Online Child Sexual Abuse Trends and Statistics from IWF Annual Report 2016

UK-based Internet Watch Foundation, the global experts at tackling child sexual abuse images on the internet and our partners for India’s first Internet hotline recently released their annual report for 2016. The report gives the latest data on child sexual abuse images and videos online reported from their 51 hotlines across 45 countries including India and through active searching by their analysts.

This document the world refers to in order to measure its successes and challenges in the global fight against online child sexual abuse material.

Here are some noteworthy statistics and trends from the report –

In 2016, IWF processed 105,420 reports and worked to remove 57,335 webpages containing child sexual abuse material. The 57,335 webpages were traced to 50 countries, which is an increase from 48 in 2015.

IWF assesses a webpage every five minutes. Every nine minutes that webpage shows a child sexual abuse material.

53% of the URLs assessed by IWF showed sexual abuse of children aged between 0-10 years. In 2013 and 2014, this figure was at around 80%.

45% of the URLs assessed by IWF showed sexual abuse of children aged between 11-15 years.

For past many years, child sexual abuse material (images and videos) were hosted in North America. But now, it has shifted to Europe. 60% of child sexual abuse content was hosted in Europe, an increase of 19% whereas 37% was hosted in North America, a decrease of 20%.

92% of all child sexual abuse URLs identified by IWF globally in 2016 were hosted in these five countries – Netherlands, United States, Canada, France and Russia.

20,972 URLs reported in 2016 were found to be hosted in Netherlands, an 18% increase from 2015. 12,492 URLs reported were found to be hosted in United States, a 15% decrease from 2015.

.com, .io, .cc, .net and .se domains account for 80% of all webpages containing child sexual abuse images and videos.

Image hosting sites and cyberlockers (third party online file-sharing and file storing services such as Dropbox, Google Drive etc) are the most abused sites for child sexual abuse materials whereas social networks were the least abused sites in 2016.

Self-produced” content created using webcams and then shared online is becoming increasingly prominent.

“Hidden Services” are websites hosted within proxy networks, also known as the “dark web”. These websites are part of the Internet that do not feature on conventional search engines and are challenging to track as their hosting server cannot be traced in the normal way. They contain thousands of links to child sexual abuse imagery that’s hosted on image hosts and cyberlockers on the open web. In 2016, the number of newly identified hidden services declined from 79 in 2015 to 41.

Newsgroups – IWF is one of only a handful of hotlines in the world that monitors the content on newsgroups (online forums or internet discussion groups or ‘usenet’) and issues takedown notices for individual postings of child sexual abuse imagery. In 2016, 2,213 takedown notices were issued for newsgroups containing child sexual abuse images as compared to 408 in 2015. That’s an increase of 442%. 60, 466 posts were removed from public access as compared to 20,604 in 2015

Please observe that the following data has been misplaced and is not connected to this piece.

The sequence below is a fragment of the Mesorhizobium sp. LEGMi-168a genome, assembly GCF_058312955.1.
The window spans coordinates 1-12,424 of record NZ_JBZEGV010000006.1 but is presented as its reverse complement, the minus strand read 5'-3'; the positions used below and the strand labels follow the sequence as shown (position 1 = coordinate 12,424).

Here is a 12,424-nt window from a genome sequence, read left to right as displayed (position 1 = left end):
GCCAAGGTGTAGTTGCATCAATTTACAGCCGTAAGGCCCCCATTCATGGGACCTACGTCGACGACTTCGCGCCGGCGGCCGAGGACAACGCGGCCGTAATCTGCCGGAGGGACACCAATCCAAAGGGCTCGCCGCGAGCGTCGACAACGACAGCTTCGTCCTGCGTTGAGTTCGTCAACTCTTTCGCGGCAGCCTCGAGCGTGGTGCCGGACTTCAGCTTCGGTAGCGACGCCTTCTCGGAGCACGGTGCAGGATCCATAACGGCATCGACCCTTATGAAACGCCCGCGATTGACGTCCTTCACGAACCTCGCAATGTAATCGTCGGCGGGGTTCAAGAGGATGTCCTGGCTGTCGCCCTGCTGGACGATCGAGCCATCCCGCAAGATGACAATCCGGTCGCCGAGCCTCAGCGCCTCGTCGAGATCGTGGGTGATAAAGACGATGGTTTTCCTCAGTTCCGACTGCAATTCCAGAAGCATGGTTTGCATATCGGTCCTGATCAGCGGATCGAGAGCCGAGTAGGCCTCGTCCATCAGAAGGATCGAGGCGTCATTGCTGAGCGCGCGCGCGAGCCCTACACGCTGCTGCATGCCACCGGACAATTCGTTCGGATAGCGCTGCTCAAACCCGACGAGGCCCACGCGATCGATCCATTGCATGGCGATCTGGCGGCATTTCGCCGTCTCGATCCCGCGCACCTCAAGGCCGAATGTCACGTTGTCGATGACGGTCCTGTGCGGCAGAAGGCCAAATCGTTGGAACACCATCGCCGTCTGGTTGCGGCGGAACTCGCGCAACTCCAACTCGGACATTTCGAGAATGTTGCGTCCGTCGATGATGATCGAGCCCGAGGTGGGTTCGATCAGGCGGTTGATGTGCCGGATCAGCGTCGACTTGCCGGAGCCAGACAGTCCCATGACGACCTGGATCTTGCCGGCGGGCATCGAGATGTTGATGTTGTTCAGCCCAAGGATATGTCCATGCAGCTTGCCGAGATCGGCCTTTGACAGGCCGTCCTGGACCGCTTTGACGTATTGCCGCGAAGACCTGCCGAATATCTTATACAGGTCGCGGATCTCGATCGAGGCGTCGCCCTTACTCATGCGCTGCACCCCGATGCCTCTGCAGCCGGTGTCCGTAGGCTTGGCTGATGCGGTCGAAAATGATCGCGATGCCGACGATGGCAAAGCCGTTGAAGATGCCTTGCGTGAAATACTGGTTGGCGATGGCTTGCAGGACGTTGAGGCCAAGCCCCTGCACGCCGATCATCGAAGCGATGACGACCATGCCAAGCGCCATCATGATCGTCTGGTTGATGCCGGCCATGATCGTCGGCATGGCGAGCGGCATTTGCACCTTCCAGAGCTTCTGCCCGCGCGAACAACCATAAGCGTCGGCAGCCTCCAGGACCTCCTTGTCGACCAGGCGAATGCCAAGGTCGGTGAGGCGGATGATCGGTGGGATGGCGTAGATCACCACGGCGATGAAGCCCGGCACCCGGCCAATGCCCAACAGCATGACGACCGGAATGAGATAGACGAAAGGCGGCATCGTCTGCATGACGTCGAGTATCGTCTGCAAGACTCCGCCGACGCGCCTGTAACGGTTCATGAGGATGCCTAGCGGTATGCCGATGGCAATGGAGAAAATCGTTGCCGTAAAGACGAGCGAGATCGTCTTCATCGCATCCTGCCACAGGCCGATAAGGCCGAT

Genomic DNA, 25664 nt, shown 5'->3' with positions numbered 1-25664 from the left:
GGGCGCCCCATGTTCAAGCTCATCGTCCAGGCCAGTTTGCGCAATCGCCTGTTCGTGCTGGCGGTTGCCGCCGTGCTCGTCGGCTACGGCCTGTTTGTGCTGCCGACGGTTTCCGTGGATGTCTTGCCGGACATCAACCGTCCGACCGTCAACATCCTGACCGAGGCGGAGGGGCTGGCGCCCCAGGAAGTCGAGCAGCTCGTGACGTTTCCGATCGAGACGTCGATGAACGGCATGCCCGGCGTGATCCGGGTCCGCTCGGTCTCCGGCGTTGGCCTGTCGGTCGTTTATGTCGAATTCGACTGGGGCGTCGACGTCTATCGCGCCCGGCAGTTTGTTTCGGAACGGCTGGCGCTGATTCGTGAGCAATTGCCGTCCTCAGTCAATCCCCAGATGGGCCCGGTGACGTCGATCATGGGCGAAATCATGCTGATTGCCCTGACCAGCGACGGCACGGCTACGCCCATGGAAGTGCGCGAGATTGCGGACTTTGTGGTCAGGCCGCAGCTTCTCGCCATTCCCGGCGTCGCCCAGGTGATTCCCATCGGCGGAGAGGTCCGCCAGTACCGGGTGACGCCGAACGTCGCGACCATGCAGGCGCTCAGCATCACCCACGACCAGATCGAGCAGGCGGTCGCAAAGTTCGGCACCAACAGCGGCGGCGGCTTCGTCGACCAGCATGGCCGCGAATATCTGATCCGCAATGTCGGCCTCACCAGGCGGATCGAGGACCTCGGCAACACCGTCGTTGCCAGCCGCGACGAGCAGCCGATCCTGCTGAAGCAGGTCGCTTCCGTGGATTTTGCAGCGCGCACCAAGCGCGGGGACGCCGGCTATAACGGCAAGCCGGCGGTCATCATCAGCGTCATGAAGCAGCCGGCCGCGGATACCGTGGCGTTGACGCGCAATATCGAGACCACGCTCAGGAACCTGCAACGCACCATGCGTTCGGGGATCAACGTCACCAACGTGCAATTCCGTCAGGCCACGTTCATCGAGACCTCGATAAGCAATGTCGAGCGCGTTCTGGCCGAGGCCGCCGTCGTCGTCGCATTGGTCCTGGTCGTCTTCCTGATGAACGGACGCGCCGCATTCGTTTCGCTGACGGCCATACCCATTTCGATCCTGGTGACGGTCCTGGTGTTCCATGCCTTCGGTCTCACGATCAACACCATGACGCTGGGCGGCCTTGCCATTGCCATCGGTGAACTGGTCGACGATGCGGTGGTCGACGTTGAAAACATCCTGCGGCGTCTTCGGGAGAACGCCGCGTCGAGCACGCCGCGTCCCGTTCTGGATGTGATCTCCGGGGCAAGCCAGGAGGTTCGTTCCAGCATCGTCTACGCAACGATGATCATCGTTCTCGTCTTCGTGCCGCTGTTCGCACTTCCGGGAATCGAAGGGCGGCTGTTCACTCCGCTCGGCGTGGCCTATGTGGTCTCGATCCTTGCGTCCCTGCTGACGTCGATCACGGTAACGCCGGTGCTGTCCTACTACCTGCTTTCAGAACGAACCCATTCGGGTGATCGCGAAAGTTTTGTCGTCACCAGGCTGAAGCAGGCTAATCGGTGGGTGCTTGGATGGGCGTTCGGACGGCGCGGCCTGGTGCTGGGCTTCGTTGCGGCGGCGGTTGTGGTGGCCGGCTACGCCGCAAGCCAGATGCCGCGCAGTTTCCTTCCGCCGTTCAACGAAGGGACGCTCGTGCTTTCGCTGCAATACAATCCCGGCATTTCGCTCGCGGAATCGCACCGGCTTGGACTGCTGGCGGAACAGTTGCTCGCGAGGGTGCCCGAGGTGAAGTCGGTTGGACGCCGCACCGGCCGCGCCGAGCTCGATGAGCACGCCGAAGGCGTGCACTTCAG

Disguised websites are the ones which can be accessed by a “digital pathway” of links from other websites. When the path is not followed or the website is accessed directly through a browser, the website shows legal content. Disguised websites are more difficult to find and investigate for illegal imagery. In 2016, 1,572 websites using this method to hide child sexual abuse imagery were uncovered as compared to 743 disguised websites in 2015. That’s an increase of 112%.

In 2016, 42 websites were found to be accepting Bitcoins. Up from 4 in 2015.

“Image hosts” are most consistently abused for distributing child sexual abuse imagery. They are used by offenders to host the images which then appear on their dedicated websites. Image hosts act as sources and are embedded on other websites.

Keywords or ‘code language’ which pedophiles use for hiding and finding child sexual abuse online. IWF creates a list and shares it with their members consisting of terms or keywords people are using while looking for child sexual abuse images online

Commercial child sexual abuse material is the imagery which was apparently produced or is being used for the purpose of financial gain by the distributor. In 2016, 5,452 webpages out of 57,335 were commercial in nature as compared to 14,708 in 2015. That’s a decrease of 62%.

Web Brands are the websites which are dedicated to child sexual abuse material. These are commercial websites which constantly move their location so that they are tough to track. In 2016, there were 766 active brands selling child sexual abuse imagery as compared to 664 brands in 2015. There were 573 previously unknown brands in 2016, out of which 226 were disguised websites.

Click here to Download & Read the Entire Report

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